Monthly Wrap-Up: January ’16

With a new year comes a new feature, and in 2016, I bring you…

A wrap-up of all books I read last month! (Okay, okay, I know, it’s not that big a surprise since it’s right there in the title, but I needed a reason to use that gif and blast this on repeat.)

January was not a month full of the best of books – not for me anyway. It was a month of reading hyped YA and books that were pushed into my hands, and finding most lacking. Nonetheless, it allowed me to cross books of my to-read list, learn much, be entertained, and find a book I will always hold tightly to my chest.

Now, without further ado, here they are!


ContosContos, Eça de Queiroz 
(2.5/5)

“É a paz que dando os vagares da imaginação—causa as impaciências do desejo.”
The first book I read in Portuguese in quite a while was rather disappointing. A shame since I loved his “Os Maias” at high school. Guess I’ll stick to his novels in the future.

Grave Mercy (His Dark Assassin #1), Robin LaFevers (3/5)Grave Mercy (His Fair Assassin, #1)

“Why be the sheep when you can be the wolf?”
This was a compelling page turner, but once I sat down to actually think about it, there were more cons than pros to the book. Funny how that sometimes happens! You can read my full review here.

Dark Triumph (His Fair Assassin, #2)Dark Triumph (His Dark Assassin #2), Robin LaFevers (3.5/5)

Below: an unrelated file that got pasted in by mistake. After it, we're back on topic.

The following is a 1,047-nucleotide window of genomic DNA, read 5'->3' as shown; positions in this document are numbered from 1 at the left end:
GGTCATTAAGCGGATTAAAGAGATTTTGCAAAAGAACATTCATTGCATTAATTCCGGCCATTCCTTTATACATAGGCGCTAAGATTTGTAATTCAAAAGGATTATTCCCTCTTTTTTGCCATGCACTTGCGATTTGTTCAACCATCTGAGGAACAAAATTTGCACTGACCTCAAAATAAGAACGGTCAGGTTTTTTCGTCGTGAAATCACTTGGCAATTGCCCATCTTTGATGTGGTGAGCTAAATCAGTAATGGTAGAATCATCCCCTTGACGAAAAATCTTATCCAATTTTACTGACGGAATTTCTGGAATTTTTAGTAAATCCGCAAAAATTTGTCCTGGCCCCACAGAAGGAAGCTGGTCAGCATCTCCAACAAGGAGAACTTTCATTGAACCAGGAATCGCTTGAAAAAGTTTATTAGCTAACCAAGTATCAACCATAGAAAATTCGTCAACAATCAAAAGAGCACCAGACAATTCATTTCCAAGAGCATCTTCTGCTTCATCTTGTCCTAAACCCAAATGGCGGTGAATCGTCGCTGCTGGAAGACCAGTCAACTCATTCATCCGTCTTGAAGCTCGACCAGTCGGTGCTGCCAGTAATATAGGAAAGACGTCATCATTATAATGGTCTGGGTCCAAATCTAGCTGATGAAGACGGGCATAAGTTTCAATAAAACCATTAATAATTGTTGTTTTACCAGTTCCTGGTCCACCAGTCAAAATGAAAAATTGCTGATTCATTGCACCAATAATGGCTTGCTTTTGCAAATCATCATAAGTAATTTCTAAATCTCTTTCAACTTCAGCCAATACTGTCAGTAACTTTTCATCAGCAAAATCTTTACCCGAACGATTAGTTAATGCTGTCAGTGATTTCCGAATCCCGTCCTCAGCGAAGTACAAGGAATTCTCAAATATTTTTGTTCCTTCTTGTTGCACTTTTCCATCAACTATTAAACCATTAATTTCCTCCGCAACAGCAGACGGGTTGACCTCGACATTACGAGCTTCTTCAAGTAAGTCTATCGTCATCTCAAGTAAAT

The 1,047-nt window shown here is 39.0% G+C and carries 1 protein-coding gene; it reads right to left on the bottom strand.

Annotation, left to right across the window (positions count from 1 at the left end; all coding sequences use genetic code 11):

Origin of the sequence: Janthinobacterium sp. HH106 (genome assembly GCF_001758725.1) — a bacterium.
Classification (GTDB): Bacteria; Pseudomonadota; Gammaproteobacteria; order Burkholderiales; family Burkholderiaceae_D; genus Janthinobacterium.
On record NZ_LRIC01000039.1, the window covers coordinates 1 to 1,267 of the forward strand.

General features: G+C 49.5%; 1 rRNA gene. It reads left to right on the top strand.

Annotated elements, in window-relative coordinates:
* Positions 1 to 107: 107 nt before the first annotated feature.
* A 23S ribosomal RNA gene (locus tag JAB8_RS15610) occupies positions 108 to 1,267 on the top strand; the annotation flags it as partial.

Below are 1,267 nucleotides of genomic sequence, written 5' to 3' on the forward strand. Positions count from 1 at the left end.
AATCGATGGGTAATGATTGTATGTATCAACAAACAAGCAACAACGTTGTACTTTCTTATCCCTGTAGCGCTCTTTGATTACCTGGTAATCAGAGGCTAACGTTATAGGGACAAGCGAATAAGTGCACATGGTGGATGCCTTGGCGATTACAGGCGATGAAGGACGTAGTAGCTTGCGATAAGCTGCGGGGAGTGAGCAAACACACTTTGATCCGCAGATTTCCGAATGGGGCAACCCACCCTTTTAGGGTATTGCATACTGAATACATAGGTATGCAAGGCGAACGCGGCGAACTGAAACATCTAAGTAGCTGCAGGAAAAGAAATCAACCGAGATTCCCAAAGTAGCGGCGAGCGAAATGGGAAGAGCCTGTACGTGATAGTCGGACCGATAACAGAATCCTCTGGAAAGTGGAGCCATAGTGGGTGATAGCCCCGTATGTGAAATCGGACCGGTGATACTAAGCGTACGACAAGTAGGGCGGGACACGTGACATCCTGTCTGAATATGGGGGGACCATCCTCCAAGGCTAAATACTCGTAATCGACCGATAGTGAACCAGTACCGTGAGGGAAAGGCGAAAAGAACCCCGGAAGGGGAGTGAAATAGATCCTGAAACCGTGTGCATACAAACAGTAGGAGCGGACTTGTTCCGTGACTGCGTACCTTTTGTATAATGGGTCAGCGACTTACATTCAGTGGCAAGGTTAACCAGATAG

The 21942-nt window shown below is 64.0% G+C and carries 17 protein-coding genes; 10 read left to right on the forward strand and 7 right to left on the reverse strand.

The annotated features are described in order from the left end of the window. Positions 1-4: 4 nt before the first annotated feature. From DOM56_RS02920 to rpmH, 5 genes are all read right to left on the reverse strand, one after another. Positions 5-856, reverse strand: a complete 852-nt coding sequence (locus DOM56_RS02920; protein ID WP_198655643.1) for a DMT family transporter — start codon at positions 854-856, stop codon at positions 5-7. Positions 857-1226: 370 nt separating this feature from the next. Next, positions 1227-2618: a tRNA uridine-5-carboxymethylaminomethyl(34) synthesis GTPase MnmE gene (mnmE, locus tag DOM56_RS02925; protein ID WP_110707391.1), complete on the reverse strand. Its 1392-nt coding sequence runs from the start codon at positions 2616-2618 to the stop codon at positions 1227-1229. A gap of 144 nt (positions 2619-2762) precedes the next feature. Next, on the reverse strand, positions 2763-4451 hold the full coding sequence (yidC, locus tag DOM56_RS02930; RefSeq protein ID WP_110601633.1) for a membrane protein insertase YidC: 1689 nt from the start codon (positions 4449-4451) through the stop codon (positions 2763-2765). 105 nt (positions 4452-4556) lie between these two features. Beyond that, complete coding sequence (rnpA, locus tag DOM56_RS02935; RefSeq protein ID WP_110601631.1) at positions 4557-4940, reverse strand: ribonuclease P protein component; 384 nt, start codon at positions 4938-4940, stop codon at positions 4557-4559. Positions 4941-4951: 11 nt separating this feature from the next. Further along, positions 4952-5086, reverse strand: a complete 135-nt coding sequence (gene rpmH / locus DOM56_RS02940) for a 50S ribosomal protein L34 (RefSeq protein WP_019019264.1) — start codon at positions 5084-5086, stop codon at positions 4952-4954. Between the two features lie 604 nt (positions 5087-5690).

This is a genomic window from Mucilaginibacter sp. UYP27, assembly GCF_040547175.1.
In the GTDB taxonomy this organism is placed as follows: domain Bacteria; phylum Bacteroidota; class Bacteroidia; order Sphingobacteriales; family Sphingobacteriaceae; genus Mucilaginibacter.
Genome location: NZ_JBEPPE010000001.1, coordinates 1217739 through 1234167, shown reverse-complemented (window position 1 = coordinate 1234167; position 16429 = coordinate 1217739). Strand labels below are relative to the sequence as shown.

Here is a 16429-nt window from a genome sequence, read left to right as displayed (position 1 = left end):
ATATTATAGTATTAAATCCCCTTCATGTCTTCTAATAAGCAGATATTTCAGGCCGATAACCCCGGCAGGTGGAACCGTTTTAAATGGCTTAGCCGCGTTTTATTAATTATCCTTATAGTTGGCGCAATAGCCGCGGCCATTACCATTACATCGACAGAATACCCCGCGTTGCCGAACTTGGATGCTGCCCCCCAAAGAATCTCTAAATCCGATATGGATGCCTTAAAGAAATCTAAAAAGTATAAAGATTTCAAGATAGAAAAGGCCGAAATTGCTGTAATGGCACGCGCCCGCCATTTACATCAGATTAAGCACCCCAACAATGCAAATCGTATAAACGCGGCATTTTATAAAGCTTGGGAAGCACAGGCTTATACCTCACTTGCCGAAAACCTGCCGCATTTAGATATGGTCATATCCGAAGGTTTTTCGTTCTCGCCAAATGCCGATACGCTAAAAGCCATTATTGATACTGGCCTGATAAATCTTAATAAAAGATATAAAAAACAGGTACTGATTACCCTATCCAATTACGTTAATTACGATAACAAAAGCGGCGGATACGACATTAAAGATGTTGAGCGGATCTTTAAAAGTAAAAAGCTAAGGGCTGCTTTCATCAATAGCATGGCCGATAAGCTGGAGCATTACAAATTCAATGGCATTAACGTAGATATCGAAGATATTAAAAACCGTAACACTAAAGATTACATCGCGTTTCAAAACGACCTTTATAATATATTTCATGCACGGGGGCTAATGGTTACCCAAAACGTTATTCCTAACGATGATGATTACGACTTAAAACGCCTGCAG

“It is a good thing I no longer have a heart, because if I did, it would surely break.”
I’m still unsure about this novel. Does it fix many errors of the previous book? Yes. Did I enjoy it more? Mmm… I’ll tell you later.

A Court of Thorns and Roses (A Court of Thorns and Roses, #1)A Court of Thorns and Roses (A Court of Thorns and Roses #1), Sarah J. Maas (3.5/5)

“We need hope, or else we cannot endure.” 
Yay fairytale retellings! Yay Maas! Yay actual fairies — wait, what do you mean both they and characterisation are similar to ToG?

The Sandman, Vol. 5: A Game of You (The Sandman, #5)A Game of You (Sandman #5), Neil Gaiman (4/5)

“And if there’s a moral there, I don’t know what it is, save maybe that we should take our goodbyes whenever we can.”
Gaiman does it again. Not that that’s any surprise. He does excel at, well, writing Gaiman! And Sandman is getting better and better.

Seven Ways We LieSeven Ways We Lie, Riley Redgate (4.5/5)

“Hearts fit together like hands. Not by necessity. By choice.”
Favourite book of the month, hands down. It’s the book I needed as a teen. It’s a gem of great characterisation, one where you’re bound to relate to one or more of the characters, teens and/or adults.

The Angel Experiment (Maximum Ride, #1)The Angel Experiment (Maximum Ride #1), James Patterson (3/5)

“Because what’s worse than knowing you want something, besides knowing you can never have it?”
I am honestly not feeling it. It’s okay, but not utterly amazing like I expected it to be, like GR promised. There’s something missing.

Hollow City (Miss Peregrine’s Peculiar Children, #2)Hollow City (Miss Peregrine’s Peculiar Children #2), Ransom Riggs (3/5)

“Strange, I thought, how you can be living your dreams and your nightmares at the very same time.”
Like its predecessor, it’s fairly creepy, full of great photos, and not much better at fleshing out characters.

 ~~*~~

How about you?
What were your first books of the year?
And what did you think of these ones?

 

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